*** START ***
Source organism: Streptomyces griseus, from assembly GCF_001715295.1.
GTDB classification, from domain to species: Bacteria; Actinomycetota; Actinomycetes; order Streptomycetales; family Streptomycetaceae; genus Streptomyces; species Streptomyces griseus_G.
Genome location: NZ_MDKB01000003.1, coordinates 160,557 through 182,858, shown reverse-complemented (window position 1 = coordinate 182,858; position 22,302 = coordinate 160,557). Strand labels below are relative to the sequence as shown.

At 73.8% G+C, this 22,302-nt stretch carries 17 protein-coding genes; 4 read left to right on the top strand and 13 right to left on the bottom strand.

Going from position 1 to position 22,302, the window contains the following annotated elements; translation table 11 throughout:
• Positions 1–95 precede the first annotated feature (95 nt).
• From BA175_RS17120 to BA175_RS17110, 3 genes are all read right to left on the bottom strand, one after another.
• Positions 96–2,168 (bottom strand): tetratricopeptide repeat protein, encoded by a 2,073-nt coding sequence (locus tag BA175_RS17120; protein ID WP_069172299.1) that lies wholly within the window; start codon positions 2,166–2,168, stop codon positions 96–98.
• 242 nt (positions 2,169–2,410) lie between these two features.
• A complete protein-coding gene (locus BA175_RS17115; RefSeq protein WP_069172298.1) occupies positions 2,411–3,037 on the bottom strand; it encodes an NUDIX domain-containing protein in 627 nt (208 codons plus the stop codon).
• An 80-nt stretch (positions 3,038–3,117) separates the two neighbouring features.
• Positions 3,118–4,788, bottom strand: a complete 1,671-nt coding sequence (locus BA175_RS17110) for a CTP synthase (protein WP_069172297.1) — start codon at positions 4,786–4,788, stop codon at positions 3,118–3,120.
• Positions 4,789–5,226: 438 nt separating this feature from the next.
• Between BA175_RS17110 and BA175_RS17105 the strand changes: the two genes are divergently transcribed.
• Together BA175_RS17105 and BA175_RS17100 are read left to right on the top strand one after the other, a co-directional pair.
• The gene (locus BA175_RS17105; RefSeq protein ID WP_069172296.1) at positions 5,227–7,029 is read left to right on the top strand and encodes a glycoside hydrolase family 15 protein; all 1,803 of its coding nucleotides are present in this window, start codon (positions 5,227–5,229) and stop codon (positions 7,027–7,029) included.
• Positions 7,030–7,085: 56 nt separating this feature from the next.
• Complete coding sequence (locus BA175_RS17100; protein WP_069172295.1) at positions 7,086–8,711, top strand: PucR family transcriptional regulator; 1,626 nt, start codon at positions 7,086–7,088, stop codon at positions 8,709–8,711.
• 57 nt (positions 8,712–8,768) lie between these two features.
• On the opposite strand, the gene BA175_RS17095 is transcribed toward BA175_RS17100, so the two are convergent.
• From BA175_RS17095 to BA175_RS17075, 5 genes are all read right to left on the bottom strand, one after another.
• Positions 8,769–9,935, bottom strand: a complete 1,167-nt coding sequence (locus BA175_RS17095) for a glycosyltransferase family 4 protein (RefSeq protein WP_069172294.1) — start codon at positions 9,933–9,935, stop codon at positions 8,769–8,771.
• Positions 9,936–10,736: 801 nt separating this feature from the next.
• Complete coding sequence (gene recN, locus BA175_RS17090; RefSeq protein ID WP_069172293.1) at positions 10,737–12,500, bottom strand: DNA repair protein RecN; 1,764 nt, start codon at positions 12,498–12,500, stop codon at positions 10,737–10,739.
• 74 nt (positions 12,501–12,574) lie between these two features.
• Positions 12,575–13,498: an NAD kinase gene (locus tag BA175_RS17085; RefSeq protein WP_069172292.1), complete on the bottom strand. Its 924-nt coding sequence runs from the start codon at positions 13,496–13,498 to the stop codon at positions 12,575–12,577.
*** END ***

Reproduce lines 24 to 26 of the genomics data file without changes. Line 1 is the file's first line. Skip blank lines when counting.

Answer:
• Complete coding sequence (gene recN, locus BA175_RS17090; RefSeq protein ID WP_069172293.1) at positions 10,737–12,500, bottom strand: DNA repair protein RecN; 1,764 nt, start codon at positions 12,498–12,500, stop codon at positions 10,737–10,739.
• 74 nt (positions 12,501–12,574) lie between these two features.
• Positions 12,575–13,498: an NAD kinase gene (locus tag BA175_RS17085; RefSeq protein WP_069172292.1), complete on the bottom strand. Its 924-nt coding sequence runs from the start codon at positions 13,496–13,498 to the stop codon at positions 12,575–12,577.